Space tourism trips to the International Space Station will no longer be possible from May 2009 when the station increases its crew compliment from three to six, European Space Agency ISS programme sources have told Flight.

US company Space Adventures, which has co-operated with Russia's Federal Space Agency (FSA) to provide places for the tourists - called spaceflight participants - will no longer be able to offer flights.

Since 2001 private citizens have visited the ISS on 10-day trips accommodated in the spare seat on the FSA's Energia Soyuz-TMA flights. But the crew increase on ISS to six means that all the available Soyuz seats will be occupied.

However Space Adventures insists it can still provide flight opportunities: "We have secured the April 2009 seat. We are working to secure additional seats for 2010, and beyond."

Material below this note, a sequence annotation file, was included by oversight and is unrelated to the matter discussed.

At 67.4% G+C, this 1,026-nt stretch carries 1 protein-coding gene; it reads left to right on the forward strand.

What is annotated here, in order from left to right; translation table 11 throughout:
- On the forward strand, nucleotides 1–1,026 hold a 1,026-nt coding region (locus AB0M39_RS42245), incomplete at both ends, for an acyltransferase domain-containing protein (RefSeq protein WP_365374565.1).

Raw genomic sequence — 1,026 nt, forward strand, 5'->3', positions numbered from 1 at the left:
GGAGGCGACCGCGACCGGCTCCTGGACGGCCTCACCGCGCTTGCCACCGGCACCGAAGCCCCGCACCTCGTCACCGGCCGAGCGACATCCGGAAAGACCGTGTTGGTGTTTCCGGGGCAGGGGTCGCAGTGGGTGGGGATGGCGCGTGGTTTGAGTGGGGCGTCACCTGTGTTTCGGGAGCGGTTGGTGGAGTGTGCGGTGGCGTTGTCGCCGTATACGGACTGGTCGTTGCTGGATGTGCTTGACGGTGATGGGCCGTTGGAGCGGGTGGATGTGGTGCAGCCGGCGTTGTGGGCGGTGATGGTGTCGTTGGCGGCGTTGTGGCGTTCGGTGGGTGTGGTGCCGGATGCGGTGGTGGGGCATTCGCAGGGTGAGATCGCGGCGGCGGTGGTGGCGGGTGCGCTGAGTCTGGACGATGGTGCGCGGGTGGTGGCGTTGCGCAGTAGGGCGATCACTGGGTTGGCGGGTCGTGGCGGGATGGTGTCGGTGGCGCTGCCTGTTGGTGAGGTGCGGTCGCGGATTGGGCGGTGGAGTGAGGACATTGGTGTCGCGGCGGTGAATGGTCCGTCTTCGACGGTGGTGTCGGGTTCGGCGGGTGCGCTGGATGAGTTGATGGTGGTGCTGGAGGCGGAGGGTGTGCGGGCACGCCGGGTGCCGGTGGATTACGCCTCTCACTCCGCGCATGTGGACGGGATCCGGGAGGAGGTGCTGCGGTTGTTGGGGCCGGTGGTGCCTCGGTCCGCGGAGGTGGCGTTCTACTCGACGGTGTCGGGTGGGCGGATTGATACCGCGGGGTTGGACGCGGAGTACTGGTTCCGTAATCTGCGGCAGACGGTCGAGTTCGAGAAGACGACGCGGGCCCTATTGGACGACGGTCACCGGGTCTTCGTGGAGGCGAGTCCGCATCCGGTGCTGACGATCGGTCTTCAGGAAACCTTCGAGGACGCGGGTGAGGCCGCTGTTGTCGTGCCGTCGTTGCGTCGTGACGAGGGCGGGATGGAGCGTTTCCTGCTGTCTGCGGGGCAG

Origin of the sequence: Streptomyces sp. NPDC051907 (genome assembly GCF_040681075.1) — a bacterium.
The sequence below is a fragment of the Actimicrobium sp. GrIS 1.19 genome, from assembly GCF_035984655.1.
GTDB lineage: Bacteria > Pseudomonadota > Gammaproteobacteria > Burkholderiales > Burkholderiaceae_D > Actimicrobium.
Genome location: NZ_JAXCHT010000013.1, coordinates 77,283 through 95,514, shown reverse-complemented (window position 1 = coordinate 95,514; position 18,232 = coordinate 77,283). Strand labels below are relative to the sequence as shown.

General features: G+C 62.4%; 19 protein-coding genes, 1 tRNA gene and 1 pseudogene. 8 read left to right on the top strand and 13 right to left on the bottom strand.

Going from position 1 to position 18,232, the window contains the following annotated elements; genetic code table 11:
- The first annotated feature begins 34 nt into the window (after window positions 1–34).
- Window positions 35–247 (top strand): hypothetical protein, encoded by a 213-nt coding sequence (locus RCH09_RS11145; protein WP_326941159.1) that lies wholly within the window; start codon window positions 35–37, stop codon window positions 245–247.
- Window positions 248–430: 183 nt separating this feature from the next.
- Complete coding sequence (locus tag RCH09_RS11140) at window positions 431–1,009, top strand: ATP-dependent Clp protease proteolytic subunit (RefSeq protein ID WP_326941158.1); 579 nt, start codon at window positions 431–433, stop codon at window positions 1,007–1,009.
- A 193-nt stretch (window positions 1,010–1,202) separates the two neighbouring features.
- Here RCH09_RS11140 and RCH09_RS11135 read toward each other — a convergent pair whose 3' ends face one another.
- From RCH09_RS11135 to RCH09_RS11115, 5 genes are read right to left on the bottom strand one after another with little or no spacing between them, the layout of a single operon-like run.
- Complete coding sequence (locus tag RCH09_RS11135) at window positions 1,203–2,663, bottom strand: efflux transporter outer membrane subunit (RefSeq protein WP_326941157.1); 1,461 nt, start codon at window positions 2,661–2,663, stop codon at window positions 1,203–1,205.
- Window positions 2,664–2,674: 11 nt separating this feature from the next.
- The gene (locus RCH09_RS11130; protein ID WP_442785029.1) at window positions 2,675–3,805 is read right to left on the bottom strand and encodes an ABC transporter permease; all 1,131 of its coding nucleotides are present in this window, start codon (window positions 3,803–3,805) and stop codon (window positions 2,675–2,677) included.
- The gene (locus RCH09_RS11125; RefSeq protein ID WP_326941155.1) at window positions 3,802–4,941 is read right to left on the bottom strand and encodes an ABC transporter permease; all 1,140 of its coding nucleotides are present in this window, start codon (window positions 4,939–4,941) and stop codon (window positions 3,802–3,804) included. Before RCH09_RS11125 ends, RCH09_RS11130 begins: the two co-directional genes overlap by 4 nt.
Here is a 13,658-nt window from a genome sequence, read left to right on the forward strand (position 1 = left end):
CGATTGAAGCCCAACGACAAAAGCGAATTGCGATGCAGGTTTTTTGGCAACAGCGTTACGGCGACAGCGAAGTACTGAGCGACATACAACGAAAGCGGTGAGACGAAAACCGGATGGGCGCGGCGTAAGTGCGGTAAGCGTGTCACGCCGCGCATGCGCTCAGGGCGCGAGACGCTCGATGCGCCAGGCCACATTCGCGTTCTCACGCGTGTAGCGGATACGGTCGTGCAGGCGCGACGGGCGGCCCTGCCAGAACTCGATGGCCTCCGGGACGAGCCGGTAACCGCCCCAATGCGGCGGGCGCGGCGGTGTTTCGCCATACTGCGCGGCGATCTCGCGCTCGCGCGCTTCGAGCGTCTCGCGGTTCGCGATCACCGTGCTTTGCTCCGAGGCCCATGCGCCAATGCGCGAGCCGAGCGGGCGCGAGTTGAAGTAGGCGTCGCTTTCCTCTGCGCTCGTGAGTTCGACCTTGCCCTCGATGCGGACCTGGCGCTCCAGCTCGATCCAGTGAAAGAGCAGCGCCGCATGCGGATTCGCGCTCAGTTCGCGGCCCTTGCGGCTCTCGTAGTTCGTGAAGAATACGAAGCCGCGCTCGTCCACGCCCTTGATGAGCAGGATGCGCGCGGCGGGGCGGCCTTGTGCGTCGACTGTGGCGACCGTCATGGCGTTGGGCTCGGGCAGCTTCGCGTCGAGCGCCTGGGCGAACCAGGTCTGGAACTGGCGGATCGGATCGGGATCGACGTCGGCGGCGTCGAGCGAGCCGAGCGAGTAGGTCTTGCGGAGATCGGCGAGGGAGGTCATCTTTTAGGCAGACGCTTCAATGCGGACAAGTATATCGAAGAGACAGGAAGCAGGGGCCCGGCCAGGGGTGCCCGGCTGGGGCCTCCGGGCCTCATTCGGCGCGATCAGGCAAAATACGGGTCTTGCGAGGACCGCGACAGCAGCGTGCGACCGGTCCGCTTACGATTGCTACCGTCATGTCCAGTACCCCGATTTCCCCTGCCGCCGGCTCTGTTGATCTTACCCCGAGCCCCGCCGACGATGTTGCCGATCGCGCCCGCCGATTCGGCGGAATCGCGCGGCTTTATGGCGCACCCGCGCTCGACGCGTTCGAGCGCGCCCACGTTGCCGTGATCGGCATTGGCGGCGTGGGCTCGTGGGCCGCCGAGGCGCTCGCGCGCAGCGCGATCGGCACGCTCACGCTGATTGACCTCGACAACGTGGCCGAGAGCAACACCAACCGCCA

The next and sixth tourist will be computer game entrepreneur Richard Garriott, son of former NASA astronaut Owen Garriott, who started training for his October flight last month.

The first space tourist to the ISS was US citizen Dennis Tito whose trip was in 2001. Since then there have been four other tourists including Iranian-American business woman Anousha Ansari, whose family sponsored the $10 million suborbital X Prize, and former Microsoft software developer Charles Simonyi.